The US is actively pushing for binding provisions in trade agreements that advance the free flow of information while challenging other nations privacy and server location policies as trade barriers. However, the US provisions are incomplete. Hence, we recommended that as trade agreements have long addressed governance, the US and other governments negotiating binding provisions to encourage cross-border information flows should also include language related to the regulatory context in which the internet functions; free expression, fair use, rule of law, and due process. Moreover, the US and other nations should coordinate policies to promote the free flow of information with policies to advance internet freedom. Policymakers may need to develop principles for the proper role of government in balancing Internet freedom and stability at the domestic and global levels. Finally, governments may also need to develop shared principles for steps governments may take when countries do not live up to these principles (a responsibility to protect the open internet).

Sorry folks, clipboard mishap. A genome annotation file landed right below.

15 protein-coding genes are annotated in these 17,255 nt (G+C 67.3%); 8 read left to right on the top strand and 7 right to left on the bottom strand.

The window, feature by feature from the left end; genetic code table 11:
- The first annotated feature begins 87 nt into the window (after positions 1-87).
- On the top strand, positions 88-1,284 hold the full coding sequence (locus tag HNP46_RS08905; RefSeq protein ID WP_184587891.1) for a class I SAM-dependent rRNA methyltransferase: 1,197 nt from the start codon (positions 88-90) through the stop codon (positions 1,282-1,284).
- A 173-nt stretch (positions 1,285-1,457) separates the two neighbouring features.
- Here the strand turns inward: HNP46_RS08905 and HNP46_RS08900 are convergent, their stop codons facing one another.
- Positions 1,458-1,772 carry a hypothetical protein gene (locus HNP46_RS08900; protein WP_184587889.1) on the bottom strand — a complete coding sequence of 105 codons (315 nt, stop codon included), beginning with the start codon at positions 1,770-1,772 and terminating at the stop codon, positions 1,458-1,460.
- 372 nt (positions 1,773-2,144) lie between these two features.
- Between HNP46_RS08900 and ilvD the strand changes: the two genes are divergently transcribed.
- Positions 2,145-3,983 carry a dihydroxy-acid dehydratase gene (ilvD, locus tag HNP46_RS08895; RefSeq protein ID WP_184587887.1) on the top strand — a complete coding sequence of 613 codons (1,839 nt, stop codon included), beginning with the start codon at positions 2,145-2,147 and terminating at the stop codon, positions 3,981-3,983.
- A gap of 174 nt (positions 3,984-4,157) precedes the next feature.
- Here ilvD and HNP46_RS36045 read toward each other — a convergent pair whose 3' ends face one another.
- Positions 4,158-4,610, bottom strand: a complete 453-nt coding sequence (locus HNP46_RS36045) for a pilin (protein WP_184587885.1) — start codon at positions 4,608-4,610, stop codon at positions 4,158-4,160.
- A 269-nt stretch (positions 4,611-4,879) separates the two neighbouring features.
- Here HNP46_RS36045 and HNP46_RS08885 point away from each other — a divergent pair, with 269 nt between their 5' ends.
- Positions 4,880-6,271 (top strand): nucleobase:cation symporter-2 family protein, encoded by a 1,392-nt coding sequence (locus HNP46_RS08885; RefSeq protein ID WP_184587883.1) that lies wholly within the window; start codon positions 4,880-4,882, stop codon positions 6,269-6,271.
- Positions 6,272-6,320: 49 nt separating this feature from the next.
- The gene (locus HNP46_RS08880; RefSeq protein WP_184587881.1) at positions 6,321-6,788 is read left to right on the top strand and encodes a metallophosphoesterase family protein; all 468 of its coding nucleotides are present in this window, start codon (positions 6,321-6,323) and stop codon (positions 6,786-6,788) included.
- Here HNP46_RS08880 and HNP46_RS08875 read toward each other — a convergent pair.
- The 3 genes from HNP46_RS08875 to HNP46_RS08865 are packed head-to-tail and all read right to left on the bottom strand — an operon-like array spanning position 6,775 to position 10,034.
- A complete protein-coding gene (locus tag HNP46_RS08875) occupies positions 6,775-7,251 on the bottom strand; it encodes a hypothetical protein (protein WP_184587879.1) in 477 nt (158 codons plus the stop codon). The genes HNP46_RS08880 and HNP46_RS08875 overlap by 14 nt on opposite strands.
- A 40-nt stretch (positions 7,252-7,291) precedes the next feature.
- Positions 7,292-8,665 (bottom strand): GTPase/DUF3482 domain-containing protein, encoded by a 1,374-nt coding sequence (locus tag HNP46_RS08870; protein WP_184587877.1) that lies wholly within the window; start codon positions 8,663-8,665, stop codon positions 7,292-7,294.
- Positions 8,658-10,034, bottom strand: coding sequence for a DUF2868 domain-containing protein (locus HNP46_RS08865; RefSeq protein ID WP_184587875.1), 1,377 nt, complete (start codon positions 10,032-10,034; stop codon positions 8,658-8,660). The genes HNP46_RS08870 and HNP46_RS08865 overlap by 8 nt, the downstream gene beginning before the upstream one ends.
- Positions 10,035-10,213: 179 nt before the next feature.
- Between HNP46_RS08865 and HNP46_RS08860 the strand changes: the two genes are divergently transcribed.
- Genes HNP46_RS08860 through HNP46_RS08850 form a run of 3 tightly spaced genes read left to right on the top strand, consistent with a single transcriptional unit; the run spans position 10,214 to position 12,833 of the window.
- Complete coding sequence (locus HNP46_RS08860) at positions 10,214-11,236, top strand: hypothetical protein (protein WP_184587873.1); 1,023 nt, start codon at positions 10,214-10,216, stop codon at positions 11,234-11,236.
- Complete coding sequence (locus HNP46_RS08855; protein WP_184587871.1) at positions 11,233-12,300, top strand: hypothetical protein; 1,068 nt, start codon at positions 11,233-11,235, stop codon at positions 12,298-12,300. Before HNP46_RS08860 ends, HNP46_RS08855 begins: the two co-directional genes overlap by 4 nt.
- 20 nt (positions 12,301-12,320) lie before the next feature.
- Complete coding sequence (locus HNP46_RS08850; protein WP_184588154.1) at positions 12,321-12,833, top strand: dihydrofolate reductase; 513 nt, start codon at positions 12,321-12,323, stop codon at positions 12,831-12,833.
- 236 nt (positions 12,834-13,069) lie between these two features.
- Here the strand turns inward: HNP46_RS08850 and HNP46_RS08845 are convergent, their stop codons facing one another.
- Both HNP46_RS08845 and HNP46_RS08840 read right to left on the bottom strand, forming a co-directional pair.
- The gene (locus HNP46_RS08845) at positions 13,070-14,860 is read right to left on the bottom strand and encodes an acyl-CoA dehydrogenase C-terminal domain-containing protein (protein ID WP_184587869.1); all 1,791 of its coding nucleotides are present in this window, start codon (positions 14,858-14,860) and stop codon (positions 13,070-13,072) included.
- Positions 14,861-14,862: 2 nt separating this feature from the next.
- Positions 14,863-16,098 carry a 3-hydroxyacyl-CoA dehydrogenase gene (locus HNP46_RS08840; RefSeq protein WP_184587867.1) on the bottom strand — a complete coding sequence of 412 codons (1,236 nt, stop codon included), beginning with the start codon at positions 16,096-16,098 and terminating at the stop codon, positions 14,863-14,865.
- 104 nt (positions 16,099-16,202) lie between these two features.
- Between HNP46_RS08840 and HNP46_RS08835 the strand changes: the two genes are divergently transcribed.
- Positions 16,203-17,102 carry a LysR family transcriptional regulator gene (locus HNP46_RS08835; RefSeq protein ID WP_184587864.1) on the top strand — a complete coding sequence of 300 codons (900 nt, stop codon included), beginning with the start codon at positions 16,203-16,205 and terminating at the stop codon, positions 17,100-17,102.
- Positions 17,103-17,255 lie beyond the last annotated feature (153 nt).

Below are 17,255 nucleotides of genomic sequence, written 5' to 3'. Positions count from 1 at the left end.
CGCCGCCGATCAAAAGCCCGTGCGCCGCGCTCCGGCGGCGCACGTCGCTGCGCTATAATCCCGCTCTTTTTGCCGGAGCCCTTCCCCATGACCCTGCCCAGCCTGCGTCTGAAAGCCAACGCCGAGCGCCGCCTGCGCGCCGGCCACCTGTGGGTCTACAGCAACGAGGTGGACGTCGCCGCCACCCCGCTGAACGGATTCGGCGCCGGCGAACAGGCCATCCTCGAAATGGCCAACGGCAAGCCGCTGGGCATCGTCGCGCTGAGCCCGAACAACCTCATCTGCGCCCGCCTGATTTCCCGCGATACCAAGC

Internet openness

We also believe that the US, EU and Canada should also show their commitment to internet openness by annually reporting when and why they blocked specific applications or technologies and/or limited content (or asked intermediaries to limit access) to sites or domains. With this information, policymakers may get better understanding of how to achieve a flexible and effective balance of internet stability and internet openness.

Is censorship a barrier to trade?

Policymakers don’t know if censorship is also a barrier to trade. The US and EU have issued reports describing other countries’ internet policies – regarding privacy, censorship, server location and security policies – as potential barriers to trade. However, none of the three governments has yet challenged internet restrictions as a barrier to trade. We recommended that trade policymakers ask the WTO secretariat to analyse if domestic policies that restrict information – short of exceptions for national security or public morals – are also barriers to cross-border information flows which can be challenged in a trade dispute. Moreover, policymakers should develop strategies to quantify how such policies affect trade flows.


Without deliberate intent, domestic and trade policies may gradually fracture a unified, global internet. Given that countries have different priorities for privacy, free speech, and national security, the international harmonisation of strategies to advance the open internet is unlikely.

Thus, when they negotiate bilateral, regional or multilateral trade agreements, policymakers should use language that encourages interoperability among signatories’ privacy, online piracy, and security policies.


Burri, Mira and Thomas Cottier (eds.) (2012), Trade Governance in the Digital Age, World Trade Forum, New York, Cambridge University Press.